One restaurant that I find to be strangely overlooked by the London food blogosphere is Michelin starred Chinese, Kai Mayfair. It’s the one that appeared in the Chinese heat of the Channel 4 series, Ramsay’s Best Restaurant. Playing the role of Goliath – in the David & Goliath angle the programme was clearly shooting for – it eventually lost out to humble Lancashire based underdog, Yu and You.
The owner is Bernard Yeoh: an ex-Olympian who represented Malaysia in the trap-shooting event in Athens. Supposedly he’s still toying with the idea of competing in the London 2012 games, due to start in just a week’s time.
The setting is fairly intimate with diffuse lighting and gigantic prints of Oriental ladies’ faces. Comfortable fabric seats with colourful cushions and white linen tables quickly settle you into the environment. A state of repose deepened by the numerous interactions you’ll have with the managers who engage you in genuine conversation throughout.
Kai takes a slightly different approach to Chinese cuisine, blending the traditional with the not so traditional and presenting food in a way that is notably modern. Care has been taken in assembling a fine selection of wines, though the mark-up is astronomically high in places even for an upmarket restaurant. If you’re willing to overlook this fact, or are simply so stinking rich that the concept of value is as unfamiliar to you as Mickey Rourke looking back at pictures of himself at age 20, then the excellent sommelier, Roberto is on hand to assist you.
Wasabi prawns £17
A Kai staple is a starter of king prawns that come drenched in a wasabi-infused mayonnaise, topped with mango and basil seeds. Thankfully the mayo takes the sting out of the wasabi to avert the rising sensation of doom up my nasal cavities which often accompanies heavy wasabi usage.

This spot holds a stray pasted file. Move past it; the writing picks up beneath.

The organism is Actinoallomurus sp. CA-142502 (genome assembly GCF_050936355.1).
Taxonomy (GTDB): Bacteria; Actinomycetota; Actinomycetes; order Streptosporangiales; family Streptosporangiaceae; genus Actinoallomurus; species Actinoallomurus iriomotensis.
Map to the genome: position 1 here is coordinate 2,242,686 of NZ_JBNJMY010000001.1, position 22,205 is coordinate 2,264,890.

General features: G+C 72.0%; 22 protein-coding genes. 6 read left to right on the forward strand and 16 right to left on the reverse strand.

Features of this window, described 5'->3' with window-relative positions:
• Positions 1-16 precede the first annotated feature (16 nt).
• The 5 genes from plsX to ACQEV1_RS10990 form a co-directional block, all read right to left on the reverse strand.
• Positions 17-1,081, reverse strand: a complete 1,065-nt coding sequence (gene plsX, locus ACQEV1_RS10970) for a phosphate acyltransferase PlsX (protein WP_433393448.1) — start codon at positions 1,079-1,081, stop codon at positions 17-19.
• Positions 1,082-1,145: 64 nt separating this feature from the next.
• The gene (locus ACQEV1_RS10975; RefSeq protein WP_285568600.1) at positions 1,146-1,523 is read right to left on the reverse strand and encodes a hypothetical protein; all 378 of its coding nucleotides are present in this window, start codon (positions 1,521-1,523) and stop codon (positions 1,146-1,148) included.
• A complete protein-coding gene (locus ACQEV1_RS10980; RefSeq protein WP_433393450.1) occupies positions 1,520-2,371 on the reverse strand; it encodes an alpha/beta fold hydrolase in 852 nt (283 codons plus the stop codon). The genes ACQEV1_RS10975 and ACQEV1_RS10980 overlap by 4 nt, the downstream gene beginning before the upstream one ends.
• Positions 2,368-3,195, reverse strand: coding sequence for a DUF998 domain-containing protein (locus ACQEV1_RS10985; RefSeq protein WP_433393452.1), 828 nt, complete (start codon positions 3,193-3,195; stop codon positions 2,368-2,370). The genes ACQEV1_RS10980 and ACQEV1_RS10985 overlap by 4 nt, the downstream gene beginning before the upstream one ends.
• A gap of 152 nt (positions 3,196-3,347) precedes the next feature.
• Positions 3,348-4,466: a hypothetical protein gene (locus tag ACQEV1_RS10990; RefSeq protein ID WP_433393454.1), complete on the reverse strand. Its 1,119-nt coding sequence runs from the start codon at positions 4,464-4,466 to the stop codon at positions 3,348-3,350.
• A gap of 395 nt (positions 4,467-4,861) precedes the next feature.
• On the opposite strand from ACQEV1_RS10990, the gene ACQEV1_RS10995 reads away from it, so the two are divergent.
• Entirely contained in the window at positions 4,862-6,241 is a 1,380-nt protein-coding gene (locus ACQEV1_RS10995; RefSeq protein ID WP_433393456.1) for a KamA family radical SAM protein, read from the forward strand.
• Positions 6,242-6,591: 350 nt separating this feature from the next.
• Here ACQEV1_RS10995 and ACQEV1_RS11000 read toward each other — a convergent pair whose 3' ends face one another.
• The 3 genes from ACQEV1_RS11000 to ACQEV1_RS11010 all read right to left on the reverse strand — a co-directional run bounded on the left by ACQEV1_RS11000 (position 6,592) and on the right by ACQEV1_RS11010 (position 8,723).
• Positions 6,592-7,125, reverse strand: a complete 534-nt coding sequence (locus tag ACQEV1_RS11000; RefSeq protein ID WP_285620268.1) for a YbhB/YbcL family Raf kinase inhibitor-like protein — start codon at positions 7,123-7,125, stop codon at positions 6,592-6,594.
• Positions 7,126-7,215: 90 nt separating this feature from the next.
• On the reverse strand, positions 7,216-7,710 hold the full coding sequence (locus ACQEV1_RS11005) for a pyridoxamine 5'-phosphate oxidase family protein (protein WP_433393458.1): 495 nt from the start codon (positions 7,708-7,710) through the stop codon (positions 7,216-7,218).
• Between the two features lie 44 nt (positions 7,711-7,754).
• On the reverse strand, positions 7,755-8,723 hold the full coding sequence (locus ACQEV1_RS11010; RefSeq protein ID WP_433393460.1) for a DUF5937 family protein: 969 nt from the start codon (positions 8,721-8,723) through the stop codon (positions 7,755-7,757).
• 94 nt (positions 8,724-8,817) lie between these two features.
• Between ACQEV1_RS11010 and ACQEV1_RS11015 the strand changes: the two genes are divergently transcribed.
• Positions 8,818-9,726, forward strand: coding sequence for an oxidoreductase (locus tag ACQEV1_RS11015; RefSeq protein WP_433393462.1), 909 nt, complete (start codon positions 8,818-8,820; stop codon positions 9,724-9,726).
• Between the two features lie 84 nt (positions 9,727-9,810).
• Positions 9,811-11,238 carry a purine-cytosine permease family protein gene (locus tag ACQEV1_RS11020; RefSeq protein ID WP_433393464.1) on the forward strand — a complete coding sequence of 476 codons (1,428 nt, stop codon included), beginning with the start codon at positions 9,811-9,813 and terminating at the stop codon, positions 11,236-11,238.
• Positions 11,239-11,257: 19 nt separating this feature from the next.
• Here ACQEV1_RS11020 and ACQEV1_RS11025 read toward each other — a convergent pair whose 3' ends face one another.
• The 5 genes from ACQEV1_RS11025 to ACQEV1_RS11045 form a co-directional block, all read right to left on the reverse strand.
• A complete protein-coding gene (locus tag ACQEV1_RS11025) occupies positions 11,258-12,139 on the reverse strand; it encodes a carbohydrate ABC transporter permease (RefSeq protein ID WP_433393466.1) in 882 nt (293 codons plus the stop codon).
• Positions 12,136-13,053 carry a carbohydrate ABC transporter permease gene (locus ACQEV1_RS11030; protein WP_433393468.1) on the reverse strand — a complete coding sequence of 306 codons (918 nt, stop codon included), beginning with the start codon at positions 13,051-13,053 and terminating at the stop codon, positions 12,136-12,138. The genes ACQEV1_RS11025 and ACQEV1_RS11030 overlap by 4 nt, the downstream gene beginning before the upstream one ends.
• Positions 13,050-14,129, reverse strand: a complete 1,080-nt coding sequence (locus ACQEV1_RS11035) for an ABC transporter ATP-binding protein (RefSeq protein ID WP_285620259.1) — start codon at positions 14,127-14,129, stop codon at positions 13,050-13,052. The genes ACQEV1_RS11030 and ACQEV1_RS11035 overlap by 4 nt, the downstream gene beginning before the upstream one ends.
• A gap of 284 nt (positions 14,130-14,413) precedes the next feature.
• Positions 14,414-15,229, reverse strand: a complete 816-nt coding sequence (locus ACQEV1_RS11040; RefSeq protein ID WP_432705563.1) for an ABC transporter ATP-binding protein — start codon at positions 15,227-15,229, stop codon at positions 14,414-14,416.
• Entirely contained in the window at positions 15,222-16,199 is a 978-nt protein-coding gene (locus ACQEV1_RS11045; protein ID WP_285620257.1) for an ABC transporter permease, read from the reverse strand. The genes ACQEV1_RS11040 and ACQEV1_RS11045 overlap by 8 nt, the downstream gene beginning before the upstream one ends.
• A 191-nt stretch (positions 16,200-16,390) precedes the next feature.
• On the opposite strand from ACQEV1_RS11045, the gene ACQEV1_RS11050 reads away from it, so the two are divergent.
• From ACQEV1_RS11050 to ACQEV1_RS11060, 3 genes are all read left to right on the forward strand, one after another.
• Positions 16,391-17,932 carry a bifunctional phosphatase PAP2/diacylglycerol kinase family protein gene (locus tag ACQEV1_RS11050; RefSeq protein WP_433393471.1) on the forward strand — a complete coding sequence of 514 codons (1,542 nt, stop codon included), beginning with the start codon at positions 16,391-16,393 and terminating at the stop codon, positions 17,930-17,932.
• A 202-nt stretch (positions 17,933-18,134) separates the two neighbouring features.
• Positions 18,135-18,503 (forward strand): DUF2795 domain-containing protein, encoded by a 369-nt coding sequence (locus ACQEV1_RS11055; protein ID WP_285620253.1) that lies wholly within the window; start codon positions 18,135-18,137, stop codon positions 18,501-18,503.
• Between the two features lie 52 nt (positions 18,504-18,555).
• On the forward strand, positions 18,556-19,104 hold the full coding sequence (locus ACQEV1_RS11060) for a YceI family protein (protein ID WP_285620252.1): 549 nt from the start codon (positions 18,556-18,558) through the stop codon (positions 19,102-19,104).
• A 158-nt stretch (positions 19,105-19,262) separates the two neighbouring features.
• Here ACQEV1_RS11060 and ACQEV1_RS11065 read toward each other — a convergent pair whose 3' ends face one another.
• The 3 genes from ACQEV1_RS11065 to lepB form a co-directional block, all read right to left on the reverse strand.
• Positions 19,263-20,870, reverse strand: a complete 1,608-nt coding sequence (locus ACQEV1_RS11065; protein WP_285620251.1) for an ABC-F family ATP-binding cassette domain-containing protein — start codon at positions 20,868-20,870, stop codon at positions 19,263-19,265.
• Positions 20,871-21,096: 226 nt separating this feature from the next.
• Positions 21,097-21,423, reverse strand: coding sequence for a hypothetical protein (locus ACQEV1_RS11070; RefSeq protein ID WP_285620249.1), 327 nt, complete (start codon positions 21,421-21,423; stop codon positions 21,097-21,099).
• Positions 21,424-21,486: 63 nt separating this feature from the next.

Duke of Berkshire pork £21
Another appetiser involves the succulent thrill of honey roasted Char-siew pork, served with steamed pancakes à la aromatic crispy duck. A hoi-sin sauce variant is provided to lubricate the pancakes and elevates the flavour of the intense, Burgundy edged pork.
Dover sole ‘goujons’ £53
If you ever wondered what Michelin starred fish-fingers look like, well here you go. An entire Dover Sole goujoned up in a light eggy batter, topped in a crushed up prawn crumb. The salty edible vertebrae form a neat coil alongside a cup of milk and garlic based dipping sauce, that tastes as if you’d homogenized the toppings of a cheesy meat pizza. Paying £53 for what is essentially comfort food seems bizarre, yet I feel oddly compelled to recommend it.
Poached lobster essence noodles £12
A moreish side of noodles are poached instead of fried to keep them light, then drizzled with a lovely lobster infused oil.
Lobster braised with spring onions & ginger £54
The much loved London dish of lobster noodles is in prime form at Kai Mayfair. The saucing has the ideal balance of ginger and viscosity. The lobster is beautifully cooked and the waitress goes that extra step further, skillfully organising the noodles into stringy testicular clumps, tableside before serving.
6 textures of chocolate and peanuts £11
Dessert consisted of a plethora of elements all based around chocolate and peanuts, ranging from a biscuity peanut daquoise to a cold milk chocolate parfait to popping candy. It pitters and patters all over your tastebuds like a ballerina on speed. Caringly arranged on the plate, you can’t wait to get stuck in despite being nauseatingly full from the sheer quantity of what went before.
If it isn’t glaringly obvious from the prices I’ve included by each dish, eating at Kai Mayfair is punishingly expensive. Alienatingly so, which may account for the lack of attention paid to it by bloggers in general. It is however the wolf at the top of the hill as far as Chinese restaurants in London go, with traditional classics executed to near perfection and novel dishes that are perhaps even better. Coupled with an exceptional level of service, and an increasingly less common no time limit policy, it’s a great place to come and luxuriate on special occasions. Your only dilemma should be whether or not you are willing to cough up the cash.
food : 9/10
service : 9 / 10
ambience : 7/10
value : 6/10
65 South Audley Street, London W1K 2QU
020 7493 8988